May 28, 2012

a dream...

Nate and I once had a dream.

A few years back, in the midst of our 'between farms depression' we took a road trip to the Midwest. The trip was to research a very special farm with a special oven. We actually visited several farms for the same reason, but one in particular stood out. This farm hosted a weekly pizza night and drew quite a crowd. The farm was run by a beautiful, down-to-earth family and we were truly inspired. By the community aspect, by the opportunity for folks to see and experience where their food comes from, and by the pizza.

We had been kicking around the idea but after experiencing it for ourselves, we decided right then that we wanted to create something like that here, in Western Pennsylvania. We didn't have a farm then. But we had a plan.

Since that trip, Nate has worked to perfect his sourdough bread and pizza dough recipe while researching and learning all he could about wood-fired ovens. He spent a lot of last season building it and the oven grew along with the baby in my belly.




After many, many hours of work, sweat, and love, the day has finally arrived where Nate is baking bread and pizza in his handcrafted oven.

Oh my, is that bread and pizza yummy!

In the very near future we'll be hosting weekly pizza nights here at the farm. Our goal is to eventually grow most of the ingredients for the pizza. We hope to be able to offer fresh bread for sale to our CSA members this season and someday have the oven available for folks to use to bake their own bread. Nate would like to have wood-fired bread baking workshops here as well so people can learn about this lost art. More details to come on all of that very soon.

The oven, while the exterior isn't quite finished, is a thing of beauty. Nate did a great job documenting the project in photos, which can be found here.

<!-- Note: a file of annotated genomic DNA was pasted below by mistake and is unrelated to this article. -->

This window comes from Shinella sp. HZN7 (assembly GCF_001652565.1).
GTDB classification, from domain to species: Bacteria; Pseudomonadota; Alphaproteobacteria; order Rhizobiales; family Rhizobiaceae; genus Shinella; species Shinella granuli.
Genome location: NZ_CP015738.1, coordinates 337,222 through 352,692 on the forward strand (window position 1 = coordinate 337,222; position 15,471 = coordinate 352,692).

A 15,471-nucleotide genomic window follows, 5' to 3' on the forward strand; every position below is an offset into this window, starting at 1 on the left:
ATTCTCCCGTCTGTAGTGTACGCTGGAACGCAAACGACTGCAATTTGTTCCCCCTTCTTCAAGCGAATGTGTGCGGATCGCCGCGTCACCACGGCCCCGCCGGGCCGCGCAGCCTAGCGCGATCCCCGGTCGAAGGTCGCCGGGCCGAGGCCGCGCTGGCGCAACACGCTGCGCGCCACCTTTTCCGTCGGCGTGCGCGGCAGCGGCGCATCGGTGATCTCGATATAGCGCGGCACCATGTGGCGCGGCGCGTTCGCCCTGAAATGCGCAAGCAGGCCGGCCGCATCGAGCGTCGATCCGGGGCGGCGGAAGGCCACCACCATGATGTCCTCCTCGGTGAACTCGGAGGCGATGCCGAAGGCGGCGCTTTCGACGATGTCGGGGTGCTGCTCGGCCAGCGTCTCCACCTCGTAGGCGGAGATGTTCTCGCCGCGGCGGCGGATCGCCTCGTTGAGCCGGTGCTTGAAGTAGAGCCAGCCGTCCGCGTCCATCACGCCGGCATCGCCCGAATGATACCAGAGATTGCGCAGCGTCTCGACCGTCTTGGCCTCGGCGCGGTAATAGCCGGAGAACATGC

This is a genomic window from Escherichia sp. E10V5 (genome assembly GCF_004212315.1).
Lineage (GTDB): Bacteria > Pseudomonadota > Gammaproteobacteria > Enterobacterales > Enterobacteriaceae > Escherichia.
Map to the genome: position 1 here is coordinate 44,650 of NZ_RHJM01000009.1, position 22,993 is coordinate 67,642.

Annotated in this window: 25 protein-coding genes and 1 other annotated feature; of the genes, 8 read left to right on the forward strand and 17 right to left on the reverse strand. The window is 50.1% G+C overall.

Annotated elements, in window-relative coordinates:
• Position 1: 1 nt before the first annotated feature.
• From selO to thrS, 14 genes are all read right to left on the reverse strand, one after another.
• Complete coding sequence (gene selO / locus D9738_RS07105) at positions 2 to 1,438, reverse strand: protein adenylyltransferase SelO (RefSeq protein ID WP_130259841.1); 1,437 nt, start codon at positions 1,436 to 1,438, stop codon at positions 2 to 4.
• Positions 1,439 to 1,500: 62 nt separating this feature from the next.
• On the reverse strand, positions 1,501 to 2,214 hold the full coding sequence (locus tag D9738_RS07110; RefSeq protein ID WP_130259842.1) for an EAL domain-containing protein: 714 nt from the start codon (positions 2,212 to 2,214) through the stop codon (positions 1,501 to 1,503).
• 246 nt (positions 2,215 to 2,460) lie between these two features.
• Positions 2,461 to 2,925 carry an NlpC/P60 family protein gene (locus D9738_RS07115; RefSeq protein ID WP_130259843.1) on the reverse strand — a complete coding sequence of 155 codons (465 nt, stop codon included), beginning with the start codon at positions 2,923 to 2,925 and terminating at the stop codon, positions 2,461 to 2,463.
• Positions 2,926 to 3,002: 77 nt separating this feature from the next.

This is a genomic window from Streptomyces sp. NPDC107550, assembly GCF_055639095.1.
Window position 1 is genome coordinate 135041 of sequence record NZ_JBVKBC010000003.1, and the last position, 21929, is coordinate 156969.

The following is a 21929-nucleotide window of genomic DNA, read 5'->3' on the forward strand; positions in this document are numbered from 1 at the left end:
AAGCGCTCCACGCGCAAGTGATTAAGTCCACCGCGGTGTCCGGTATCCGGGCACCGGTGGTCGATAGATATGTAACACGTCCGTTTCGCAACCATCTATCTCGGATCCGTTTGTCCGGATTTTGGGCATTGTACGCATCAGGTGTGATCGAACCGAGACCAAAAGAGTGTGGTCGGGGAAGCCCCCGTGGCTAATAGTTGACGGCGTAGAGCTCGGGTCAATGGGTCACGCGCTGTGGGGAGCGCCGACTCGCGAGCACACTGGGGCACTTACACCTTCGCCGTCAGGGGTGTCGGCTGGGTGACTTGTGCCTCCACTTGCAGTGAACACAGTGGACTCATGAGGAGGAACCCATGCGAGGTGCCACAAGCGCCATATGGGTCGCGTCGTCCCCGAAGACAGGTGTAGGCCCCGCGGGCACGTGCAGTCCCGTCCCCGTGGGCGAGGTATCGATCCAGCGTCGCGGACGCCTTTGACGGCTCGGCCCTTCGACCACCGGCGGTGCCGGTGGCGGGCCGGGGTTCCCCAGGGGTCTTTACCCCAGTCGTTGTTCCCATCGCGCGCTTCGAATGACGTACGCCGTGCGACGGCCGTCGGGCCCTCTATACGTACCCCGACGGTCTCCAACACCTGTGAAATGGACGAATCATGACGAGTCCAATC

This oven really is his best work yet.

May 24, 2012

best friends

Zander and Evelyn discuss their day on the farm.

May 13, 2012

two farmers, 350 chickens and a hurricane

Ever heard of Greenhorns?

What follows is an essay I wrote that was just published in the new Greenhorns book. The book is a collection of stories from new farmers and my story is about our first tragic event. It happened 5 years ago, before I even started this blog. 

I cried while writing this story a year ago, and Nate cried yesterday when the book arrived and he read it. There have been many other events that have hurt us since then - some have been worse - but being our first, it was so traumatic for us, that the memory of it is as vivid as that day in 2008. 

They really did a great job on the book. Pick one up here!

Here's the book trailer.

.  .  .  .  .  .  .  .  .  . 

Two Farmers, 350 Chickens and a Hurricane

It was eight o’clock in the evening and I was doing my rounds in the brooder, caring for the baby chicks, while Nate was doing his rounds with the older broilers outside. I could hear the wind picking up and remember saying to the little chicks, “Be glad you’re safe and cozy in here, little ones. It sounds wicked out there.”